As I consider what this theology amounts to if practiced, I imagine that it might reflect several aspects of what political theologian Mark Lewis Taylor calls critical movements of resistance.

Taylor discusses critical movements of resistance as responses to various sufferings and injustices that are being experienced by those on history’s underside as a result of the colonial-capitalist state, in theo-poetic fashion, which is not reducible to the level of political economy (so aesthetics!), but is just as much interested in affecting culture and stirring artistic expression of creative story-telling, dramatic and performative acts of resistance to catalyze a social movement.

So an appropriate Critical Movement of Resistance (CMR) will take broader and deeper forms than mere advocacy for change in public policy, though it certainly includes this. And it will be constituted by at least three visible markings, Taylor says: an 1) owning of agonistic being — solidarity in suffering, sharing in the weight of the world. Second, 2) cultivating of artful reflex, a kind of mirroring or mimicking of the state. Perhaps most powerfully illustrated just biblically in Jesus’ triumphal entry on a donkey, genuine street theater! and thirdly, the 3) fomenting of adversarial political and counter-colonial/decolonial practices, which would need to actually name opponents, call them out, expose them, make evil show itself! Not destroying the opponent, but calling them to repentance! And then attempt to take higher moral ground in an unpredictable and offsetting stealing of the show, beating stakeholders to the stage. It is disruptive and demonstrative, in other words.

This obviously takes strategic planning, vulnerable networking, risk-taking, and in a way that has to be careful not to devolve into sheer aestheticism, and that at least aiming to bring about sustainable, and life-renewing communal activities.

Revelation: Where has God Spoken to Us?

(Below is the transcript for a lecture I gave on Oct. 20th at the Ridley Institute of St. Andrew’s Church in Mt. Pleasant, SC. They are an extension campus of Trinity School for Ministry in Ambridge, PA.)

Your reading this week was entitled, “What is the Bible and What is it good for?” but even this question has another one behind it, an even broader subject which is the subject of tonight’s lecture: “Revelation: Where has God Spoken to Us?” The doctrine of Christian revelation — the question of how we get the content of our faith, and what is the authority for our faith, what is the medium by which God has spoken to us and continues to do so.

But I also think it’s fitting we should come to the topic of the Bible after having already been introduced to the doctrine of the Trinity and each person of the Trinity, because that’s really how it happened for many of the first Christians. In the earliest churches, there was an understanding of the doctrine of Christ and the good news of the gospel that comes from that, that Jesus preached, and even a growing understanding and experience of the Holy Spirit long before anyone had a Bible. The authority of the Christian faith was established in communities and through the apostles who got their authority from Christ and then from the Spirit several centuries before the Bible was formally canonized. But for us, some 2000 years later, we’re in a different situation. We weren’t there, so we depend more on the written record of that authority and of God’s revelation to the first Christians.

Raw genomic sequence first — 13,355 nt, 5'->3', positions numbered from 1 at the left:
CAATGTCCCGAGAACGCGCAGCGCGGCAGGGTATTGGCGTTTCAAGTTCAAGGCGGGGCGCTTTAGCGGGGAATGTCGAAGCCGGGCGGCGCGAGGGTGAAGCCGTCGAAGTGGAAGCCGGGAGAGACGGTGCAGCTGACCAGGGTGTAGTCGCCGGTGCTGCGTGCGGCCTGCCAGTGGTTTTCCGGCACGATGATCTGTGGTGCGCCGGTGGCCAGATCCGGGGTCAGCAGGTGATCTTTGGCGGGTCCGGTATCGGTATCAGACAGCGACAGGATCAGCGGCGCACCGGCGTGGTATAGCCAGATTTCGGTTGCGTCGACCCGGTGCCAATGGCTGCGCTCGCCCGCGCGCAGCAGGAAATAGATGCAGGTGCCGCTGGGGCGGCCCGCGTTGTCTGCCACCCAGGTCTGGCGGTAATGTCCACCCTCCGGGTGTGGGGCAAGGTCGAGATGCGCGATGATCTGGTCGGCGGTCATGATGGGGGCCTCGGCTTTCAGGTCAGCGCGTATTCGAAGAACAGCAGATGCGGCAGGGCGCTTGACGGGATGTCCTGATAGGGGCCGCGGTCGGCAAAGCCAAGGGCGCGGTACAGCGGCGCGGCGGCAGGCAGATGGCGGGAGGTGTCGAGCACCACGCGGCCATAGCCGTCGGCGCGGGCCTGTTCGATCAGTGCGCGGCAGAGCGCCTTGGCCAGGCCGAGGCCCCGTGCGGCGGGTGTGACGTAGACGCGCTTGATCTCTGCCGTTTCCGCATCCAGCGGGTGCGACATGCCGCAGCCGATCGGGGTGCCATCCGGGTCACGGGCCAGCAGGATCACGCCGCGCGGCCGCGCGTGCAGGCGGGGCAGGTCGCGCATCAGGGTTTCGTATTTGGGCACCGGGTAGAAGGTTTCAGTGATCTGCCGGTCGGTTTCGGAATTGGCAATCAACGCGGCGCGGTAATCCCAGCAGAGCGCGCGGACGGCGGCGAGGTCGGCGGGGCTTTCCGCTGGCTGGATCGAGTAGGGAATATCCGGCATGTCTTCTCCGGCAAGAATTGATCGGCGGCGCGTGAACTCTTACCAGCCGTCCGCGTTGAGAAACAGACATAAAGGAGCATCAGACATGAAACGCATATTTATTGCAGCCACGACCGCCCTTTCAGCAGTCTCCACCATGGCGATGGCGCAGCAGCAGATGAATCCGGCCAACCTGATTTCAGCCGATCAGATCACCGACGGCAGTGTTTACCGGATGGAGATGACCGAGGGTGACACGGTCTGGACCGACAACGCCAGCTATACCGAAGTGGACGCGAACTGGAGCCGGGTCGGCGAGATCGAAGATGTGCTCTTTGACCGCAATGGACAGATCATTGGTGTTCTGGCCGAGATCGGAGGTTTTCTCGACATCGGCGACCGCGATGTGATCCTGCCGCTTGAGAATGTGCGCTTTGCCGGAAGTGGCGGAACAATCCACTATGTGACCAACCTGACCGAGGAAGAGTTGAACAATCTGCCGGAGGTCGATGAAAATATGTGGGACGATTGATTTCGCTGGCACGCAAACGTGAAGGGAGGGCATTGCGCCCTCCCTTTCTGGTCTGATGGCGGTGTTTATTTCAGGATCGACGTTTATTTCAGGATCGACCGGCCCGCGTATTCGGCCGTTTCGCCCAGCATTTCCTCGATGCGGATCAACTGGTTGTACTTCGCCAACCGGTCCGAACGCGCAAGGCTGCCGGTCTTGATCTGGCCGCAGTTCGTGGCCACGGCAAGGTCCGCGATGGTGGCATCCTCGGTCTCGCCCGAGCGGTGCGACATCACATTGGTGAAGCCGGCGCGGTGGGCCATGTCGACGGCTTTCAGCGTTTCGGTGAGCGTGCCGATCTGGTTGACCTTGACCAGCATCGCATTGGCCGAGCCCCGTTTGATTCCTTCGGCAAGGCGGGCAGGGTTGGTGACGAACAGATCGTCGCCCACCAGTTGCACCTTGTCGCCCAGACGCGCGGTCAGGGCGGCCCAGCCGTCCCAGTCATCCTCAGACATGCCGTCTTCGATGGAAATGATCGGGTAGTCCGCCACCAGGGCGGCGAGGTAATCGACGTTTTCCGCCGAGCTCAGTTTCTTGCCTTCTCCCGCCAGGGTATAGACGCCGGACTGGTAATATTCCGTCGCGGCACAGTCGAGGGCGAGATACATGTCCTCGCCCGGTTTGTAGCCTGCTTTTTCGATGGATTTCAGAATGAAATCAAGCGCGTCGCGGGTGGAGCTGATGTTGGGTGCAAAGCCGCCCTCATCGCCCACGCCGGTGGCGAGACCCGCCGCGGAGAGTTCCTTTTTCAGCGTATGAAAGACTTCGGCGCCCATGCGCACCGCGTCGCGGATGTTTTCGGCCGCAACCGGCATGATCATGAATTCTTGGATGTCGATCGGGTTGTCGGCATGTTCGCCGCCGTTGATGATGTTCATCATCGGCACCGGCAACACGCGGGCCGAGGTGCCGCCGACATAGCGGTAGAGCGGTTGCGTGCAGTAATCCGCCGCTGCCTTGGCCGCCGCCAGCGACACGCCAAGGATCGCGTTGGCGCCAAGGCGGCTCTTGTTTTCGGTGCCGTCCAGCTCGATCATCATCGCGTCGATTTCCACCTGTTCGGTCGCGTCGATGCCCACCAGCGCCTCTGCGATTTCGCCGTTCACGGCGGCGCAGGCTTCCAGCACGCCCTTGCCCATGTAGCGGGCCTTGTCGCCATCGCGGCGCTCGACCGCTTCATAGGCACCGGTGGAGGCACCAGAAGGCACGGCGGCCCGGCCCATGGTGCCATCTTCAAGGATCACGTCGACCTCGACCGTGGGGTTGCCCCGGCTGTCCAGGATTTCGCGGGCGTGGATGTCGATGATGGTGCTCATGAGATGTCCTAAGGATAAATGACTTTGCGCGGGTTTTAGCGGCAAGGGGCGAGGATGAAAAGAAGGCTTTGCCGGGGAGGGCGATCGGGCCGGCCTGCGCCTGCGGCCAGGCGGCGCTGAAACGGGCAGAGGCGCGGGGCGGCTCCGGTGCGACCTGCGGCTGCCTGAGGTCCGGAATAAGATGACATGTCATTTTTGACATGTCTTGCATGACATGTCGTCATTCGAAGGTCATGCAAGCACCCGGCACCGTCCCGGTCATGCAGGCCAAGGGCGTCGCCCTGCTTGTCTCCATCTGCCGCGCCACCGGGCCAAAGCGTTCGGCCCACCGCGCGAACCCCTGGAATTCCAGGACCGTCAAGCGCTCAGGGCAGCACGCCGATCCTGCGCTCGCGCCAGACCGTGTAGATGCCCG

It is with the broader topic, though, of the doctrine of revelation, that I want to begin, and then we’ll move into talking more about the Bible itself, the Bible in the tradition of Reformation Anglicanism in particular, and to conclude, thirdly, we’ll look at the role of the Bible and how we can understand it today. How does its authority function in our communities of faith, in our churches, in this particular context of 21st Century North America?


So first, we’re asking, what is the difference between Christian knowledge and other kinds of knowledge? This is largely the question of distinguishing between what the tradition has sometimes called special revelation and general revelation, or analogously, natural revelation and supernatural revelation.

We’ve all at one time or another had that experience enjoying creation and the beauty of nature, staring up at the stars or marveling at the sunset or a breathtaking view of the mountains and just been wowed by what we see. It’s one of God’s languages, it’s one of the ways that God communicates something to us very generally, that is available to everyone. This is what is meant by this notion of general or natural revelation.

The great medieval scholastic theologian Thomas Aquinas believed that truth becomes known through both natural revelation (certain truths are available to all people through their human nature and through correct human reasoning) and supernatural revelation (faith-based knowledge revealed through Scripture).

So there’s a distinction between these two ways of knowing, one Christian, one not necessarily, but Thomas also maintained that the relationship between general revelation and special revelation was complimentary rather than contradictory. Thus, although one may deduce the existence of God and God’s attributes through philosophical reason, certain specifics (such as the Trinity and the Incarnation) may be known only through special revelation and may not otherwise be deduced.

And the Bible, Aquinas says, contains revelation that may be general as well as special. So there are things that Scripture tells that we also know apart from Scripture, but there is also properly Christians truths that we couldn’t know apart from Scripture.